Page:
Dwarf Fortress Diary: Udil goes beserk

When we last saw the dwarves, they were building workshops and smoothing the walls and floors of the dining rooms. The plan today is to craete a regular source of food. The best way to do this is to create a farm. Farms can be built above or below ground; we’ll be building one below ground because it’ll let us keep our dwarves underground forever it’s much safer.

How the farm began

The first thing to do is make some soil, as food won’t grow on stone. Some locations will have soil underground, but you can create soil areas yourself by running water over a stone surface. Now this might sound simple, and to someone who knows what they’re doing in Dwarf Fortress, it would be. But for me it’s a little more tricky.

After finding the water source, mining out a farming area, and constructing a floodgate, I realise that there is a much larger water source below the one I have hooked up to my farming area. So of course I can’t use the inferior water source anymore. I go through the same process once again… mine a farming area, channel the water, and build a floodgate. This is all going well, so I connect a lever to the floodgate and let the water in. The farming area floods, but not completely. I realise that if I remove some stone blocks from the water source, I can get more water to flow over my farm.

[SCM]actwin,0,0,0,0;Dwarf FortressDwarf Fortress11/12/2012 , 19:38:58

A Brave Miner

As soon as I had designated the block as an area to be mined, I realised that I may have been slightly foolish. As I resumed the game, Domas Morulirtir the miner came running, keen to mine away the offending block. He began to wade through the water, but presumably it was too strong, as he soon gave up and went back to the meeting area.

[SCM]actwin,0,0,0,0;Dwarf FortressDwarf Fortress11/12/2012 , 19:54:54

So it was that I learned to live with a slightly smaller flow of water. It turned out that there was enough water to flood the farm after all.

[SCM]actwin,0,0,0,0;Dwarf FortressDwarf Fortress11/12/2012 , 20:26:19

Setting up the defences

To make this fortress (and series) last I need to setup a system of defences. The first thing to do is build a drawbridge which can be closed in an emergency. This is easily done with all the spare rock I have lying around from the mining. I’ve set the lever up in the meeting area so that there should be at least one dwarf able to switch the lever at all times.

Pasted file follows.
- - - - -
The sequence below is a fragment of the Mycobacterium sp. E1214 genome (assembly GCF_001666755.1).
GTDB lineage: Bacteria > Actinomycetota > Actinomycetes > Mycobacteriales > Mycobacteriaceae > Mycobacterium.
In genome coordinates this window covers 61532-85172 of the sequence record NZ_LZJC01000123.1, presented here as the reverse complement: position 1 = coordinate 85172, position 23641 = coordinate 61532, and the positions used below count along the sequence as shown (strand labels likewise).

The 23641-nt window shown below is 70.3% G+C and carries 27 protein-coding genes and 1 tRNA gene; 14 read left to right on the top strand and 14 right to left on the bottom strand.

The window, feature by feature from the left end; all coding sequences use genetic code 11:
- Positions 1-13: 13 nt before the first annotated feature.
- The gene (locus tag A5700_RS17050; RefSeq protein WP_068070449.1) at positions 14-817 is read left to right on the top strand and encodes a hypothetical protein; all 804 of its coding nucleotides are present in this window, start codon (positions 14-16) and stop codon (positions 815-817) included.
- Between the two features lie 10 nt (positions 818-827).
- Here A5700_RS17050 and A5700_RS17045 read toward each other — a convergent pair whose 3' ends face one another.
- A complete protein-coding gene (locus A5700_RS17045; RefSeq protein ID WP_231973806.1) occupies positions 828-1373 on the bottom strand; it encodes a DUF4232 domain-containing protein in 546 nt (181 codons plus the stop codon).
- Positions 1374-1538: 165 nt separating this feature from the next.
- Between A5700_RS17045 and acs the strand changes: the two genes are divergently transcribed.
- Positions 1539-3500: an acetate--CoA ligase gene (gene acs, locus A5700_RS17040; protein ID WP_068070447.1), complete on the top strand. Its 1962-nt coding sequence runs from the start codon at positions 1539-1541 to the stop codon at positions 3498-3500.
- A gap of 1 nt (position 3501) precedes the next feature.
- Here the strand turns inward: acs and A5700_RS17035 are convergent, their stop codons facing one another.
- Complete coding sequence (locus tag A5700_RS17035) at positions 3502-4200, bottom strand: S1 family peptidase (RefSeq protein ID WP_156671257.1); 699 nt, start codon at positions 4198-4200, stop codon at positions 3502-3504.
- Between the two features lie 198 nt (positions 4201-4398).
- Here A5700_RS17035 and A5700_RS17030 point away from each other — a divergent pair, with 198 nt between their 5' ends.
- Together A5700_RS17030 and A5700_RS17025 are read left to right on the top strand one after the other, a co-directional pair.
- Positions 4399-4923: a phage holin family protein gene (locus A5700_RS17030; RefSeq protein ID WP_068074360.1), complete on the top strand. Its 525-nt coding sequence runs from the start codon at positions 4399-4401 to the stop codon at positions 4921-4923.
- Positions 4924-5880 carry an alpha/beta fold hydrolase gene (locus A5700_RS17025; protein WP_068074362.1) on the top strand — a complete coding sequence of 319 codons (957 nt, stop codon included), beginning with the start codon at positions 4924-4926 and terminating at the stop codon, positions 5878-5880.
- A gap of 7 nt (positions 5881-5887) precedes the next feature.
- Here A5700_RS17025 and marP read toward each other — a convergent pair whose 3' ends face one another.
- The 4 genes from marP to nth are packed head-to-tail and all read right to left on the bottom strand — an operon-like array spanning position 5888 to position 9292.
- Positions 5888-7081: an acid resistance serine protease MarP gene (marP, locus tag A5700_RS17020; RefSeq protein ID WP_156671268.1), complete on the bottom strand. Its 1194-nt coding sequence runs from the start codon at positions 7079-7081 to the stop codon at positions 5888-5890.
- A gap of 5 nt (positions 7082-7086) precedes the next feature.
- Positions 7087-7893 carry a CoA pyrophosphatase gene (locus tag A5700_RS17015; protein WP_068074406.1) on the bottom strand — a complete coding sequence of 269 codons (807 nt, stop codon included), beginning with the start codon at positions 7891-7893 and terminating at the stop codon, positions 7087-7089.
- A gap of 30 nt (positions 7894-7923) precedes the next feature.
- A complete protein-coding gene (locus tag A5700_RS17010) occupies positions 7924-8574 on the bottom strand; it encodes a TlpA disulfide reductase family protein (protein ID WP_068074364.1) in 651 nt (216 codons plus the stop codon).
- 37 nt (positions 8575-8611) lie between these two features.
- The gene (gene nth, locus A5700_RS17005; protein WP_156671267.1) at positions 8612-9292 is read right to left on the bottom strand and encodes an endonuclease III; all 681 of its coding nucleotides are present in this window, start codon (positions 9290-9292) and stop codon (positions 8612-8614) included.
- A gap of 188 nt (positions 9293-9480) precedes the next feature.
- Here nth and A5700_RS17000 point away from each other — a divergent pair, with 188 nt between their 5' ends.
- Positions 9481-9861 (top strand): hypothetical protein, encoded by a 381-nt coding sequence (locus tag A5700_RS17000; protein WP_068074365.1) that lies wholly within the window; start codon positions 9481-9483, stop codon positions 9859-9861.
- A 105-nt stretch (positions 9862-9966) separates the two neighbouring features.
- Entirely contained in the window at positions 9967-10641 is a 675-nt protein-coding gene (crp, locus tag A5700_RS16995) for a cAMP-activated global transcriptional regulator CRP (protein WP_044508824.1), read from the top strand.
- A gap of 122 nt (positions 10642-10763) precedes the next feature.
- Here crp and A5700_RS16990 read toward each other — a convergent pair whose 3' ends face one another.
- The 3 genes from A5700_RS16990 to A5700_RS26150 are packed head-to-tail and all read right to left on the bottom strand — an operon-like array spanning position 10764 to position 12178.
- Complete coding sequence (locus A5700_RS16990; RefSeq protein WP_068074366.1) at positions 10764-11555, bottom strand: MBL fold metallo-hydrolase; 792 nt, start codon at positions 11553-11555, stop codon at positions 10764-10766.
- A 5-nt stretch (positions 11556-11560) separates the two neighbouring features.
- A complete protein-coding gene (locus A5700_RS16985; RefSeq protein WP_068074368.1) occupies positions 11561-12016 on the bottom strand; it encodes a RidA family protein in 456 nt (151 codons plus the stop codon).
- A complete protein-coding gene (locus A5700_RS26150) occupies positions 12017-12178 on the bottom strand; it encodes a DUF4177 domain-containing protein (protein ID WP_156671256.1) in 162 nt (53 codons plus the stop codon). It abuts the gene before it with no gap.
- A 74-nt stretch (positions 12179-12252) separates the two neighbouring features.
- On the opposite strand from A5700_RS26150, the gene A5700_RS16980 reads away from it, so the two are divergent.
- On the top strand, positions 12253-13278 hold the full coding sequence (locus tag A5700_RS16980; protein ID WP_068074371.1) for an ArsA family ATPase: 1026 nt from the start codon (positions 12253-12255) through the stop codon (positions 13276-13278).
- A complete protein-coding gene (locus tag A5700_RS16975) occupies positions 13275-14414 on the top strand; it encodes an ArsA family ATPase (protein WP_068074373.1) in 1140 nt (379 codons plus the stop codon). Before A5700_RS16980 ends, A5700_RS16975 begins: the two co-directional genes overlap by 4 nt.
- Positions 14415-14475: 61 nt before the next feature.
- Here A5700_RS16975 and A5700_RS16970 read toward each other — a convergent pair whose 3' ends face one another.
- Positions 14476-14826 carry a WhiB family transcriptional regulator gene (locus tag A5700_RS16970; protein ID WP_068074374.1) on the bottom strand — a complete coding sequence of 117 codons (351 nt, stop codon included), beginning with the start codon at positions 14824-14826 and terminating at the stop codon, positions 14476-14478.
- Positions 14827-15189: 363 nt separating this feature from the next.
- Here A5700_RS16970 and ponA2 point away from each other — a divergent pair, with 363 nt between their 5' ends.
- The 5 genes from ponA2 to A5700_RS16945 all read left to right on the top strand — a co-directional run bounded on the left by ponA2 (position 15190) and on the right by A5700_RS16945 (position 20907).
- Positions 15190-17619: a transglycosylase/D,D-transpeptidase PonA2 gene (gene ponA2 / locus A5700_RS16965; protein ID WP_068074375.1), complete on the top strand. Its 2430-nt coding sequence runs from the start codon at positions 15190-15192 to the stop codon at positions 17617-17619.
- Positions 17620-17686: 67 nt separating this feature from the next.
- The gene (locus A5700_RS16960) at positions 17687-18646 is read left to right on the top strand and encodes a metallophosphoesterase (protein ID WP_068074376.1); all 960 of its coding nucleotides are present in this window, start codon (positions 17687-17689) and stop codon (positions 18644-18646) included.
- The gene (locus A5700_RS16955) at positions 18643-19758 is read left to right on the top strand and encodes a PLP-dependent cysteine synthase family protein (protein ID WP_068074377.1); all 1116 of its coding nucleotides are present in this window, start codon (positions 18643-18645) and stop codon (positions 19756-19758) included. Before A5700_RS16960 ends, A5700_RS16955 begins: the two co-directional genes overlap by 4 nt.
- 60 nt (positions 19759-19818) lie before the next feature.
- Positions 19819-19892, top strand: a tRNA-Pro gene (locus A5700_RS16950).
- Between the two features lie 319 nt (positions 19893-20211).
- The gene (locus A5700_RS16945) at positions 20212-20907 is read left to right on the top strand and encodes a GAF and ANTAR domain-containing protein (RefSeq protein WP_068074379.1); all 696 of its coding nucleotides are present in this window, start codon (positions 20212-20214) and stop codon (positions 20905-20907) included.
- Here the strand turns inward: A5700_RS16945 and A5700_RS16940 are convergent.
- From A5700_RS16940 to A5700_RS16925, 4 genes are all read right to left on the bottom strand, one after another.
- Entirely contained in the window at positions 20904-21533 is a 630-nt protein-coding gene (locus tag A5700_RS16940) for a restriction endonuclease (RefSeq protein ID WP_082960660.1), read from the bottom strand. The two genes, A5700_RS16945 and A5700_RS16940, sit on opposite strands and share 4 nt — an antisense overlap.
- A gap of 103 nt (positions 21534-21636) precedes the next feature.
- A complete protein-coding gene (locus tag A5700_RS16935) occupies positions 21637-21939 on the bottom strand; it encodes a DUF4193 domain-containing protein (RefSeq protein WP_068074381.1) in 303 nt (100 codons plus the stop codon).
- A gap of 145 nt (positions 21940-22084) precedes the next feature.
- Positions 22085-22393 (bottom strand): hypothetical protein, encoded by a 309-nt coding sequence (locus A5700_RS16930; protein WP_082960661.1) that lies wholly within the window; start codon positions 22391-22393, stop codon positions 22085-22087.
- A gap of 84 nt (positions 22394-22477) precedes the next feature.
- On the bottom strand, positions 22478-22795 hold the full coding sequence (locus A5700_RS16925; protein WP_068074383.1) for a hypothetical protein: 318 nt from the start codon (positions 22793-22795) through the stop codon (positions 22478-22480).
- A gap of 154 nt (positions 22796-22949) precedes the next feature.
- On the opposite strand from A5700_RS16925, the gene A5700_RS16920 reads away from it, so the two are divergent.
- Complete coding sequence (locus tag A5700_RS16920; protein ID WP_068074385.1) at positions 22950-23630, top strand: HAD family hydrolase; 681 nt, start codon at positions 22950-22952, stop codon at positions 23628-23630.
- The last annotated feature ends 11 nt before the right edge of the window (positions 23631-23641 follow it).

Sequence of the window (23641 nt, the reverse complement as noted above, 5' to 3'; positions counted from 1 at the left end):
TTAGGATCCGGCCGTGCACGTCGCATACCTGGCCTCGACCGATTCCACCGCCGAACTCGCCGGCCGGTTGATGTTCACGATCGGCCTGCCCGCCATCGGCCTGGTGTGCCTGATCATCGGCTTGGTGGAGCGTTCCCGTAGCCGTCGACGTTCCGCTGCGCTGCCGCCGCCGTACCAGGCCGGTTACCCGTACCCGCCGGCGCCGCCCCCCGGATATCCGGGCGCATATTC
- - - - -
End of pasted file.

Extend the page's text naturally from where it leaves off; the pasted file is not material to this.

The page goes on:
Bed Building

Amongst all this farming and bridge building, there are a great deal of dwarves sleeping on the floors, in the store rooms, and just about anywhere elses they can lay their hairy heads. Dwarves prefer to sleep on beds, so it’s time to mine out some bedrooms. Here’s the layout I’ve chosen:

[SCM]actwin,0,0,0,0;Dwarf FortressDwarf Fortress11/12/2012 , 23:21:50

People who know about this game would choose to layout their rooms differently… but people who know about the game wouldn’t choose the wrong kind of crop and leave his dwarves starving (I chose to try and plant Dimple Cups instead oof Plump Helmets… rookie mistake).

Udil misses his true calling

The bedroom building was running smoothly… when everyone stopped. I had recieved an alert. Udil Tatloshast had gone berserk. I imagine that I was so busy with my bedroom and farm building that I hadn’t realised that he was on the brink of insanity. It might be because he was a merchant and I have neglected to build a trading post (because I don’t understand trading). Udil was left unable to trade, unable to fulfill his true calling.

[SCM]actwin,0,0,0,0;Dwarf Fortress<br /><br /><br /> Dwarf Fortress<br /><br /><br /> 11/12/2012 , 20:41:45

I zoomed to the location to find Udil’s corpse lying on the floor surrounded by blood. Looking at the reports, I can see that he died fighting with a merchant. I imagine Udil was tipped over the brink of insanity when, being denied the job he desired, he saw the merchants passing through without stopping. Filled with jealous rage, Udil struck out at those he envied. Unfortunately for Udil, he was no more of a fighter than he was a merchant.


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